We can debate whether or not volunteer corn is truly a “weed”, but it is definitely a problem for soybean farmers (Figure 1). Soybean yield loss was 8 to 9% when volunteer corn density was about 1 plant per 10 square feet and yield loss increased to 71% at volunteer corn densities of about one plant per square foot, according to research conducted in South Dakota.
One of the factors that makes volunteer corn management difficult in soybeans is that this corn is typically resistant to glyphosate and/or glufosinate, and dicamba and 2,4-D do not control it. In addition, tank mixes with dicamba or 2,4-D may reduce the effectiveness of glyphosate and Group 2 herbicides like clethodim (Select Max, others) or quizalofop (Assure II, others). However, there are some steps farmers can take early in the growing season to manage volunteer corn in soybean crops.
Figure 1. Volunteer corn emerging with soybeans. Photo by Sarah Lancaster, K-State Research and Extension.
As mentioned above, glyphosate will not control glyphosate-resistant corn. Paraquat (Gramoxone, others) will control volunteer corn that has emerged prior to soybean planting. Glufosinate (Liberty, others) will also control volunteer corn – assuming the corn is not glufosinate-resistant (LibertyLink). One thing to remember with burndown herbicide applications is that they must come in contact with the growing point to ensure the corn plant will not regrow.
At planting options
In research conducted at the University of Nebraska, pre-emergence applications of sulfentrazone in combination with imazethapyr, cloransulam, metribuzin, or chlorimuron (Authority Assist, Authority First, Authority MTZ, or Authority XL) reduced volunteer corn growth compared to non-treated controls. Other treatments, including flumioxazin (Valor, others) alone or in combination with chlorimuron (Valor XLT) or cloransulam (Gangster), or fomesafen + metolachlor (Prefix) or saflufenacil + imazethapyr (Optill) did not reduce volunteer corn growth.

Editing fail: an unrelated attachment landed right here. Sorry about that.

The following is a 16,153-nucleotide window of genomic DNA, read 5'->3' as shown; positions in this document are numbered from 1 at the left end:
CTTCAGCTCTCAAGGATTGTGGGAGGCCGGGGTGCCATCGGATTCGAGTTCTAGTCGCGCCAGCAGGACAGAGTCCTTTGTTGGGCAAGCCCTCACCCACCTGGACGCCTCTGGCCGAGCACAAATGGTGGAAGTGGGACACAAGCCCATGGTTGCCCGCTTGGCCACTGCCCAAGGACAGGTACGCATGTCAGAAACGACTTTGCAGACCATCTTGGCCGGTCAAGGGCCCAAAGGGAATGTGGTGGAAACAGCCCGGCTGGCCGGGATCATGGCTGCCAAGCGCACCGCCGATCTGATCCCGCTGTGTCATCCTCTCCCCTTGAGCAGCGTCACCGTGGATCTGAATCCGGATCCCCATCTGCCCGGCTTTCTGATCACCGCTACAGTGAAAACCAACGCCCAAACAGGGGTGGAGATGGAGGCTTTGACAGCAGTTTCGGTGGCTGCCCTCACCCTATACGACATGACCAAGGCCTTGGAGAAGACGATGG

Group 2 herbicides (Select Max, Assure II, Fusilade, Poast, and others) are typically very effective on volunteer corn. However, research from Indiana suggest that volunteer corn control by clethodim formulations without ‘fully loaded’ surfactants can be reduced up to about 60% when applied with glyphosate or glyphosate plus 2,4-D and up to about 75% when applied with glyphosate plus dicamba. Reduced control in tank mixes can be overcome by increasing the rate of the Group 2 herbicide to the maximum labeled rate. The loss of control can also be minimized by using a clethodim formulation with a more aggressive surfactant package. In addition, research from North Dakota suggests that adding a high surfactant oil concentrate (HSOC) can improve volunteer corn control by tank mixtures of clethodim plus glyphosate, but neither NIS nor AMS improve control.
Sarah Lancaster, Weed Management Specialist
Alms et al. 2016; Chahal et al. 2014; Harre et al. 2020; Underwood et al. 2016; Zollinger and Ries, 2004
The use of trade names is for clarity to readers and does not imply endorsement of a particular product, nor does exclusion imply non-approval. Always consult the herbicide label for the most current use requirements.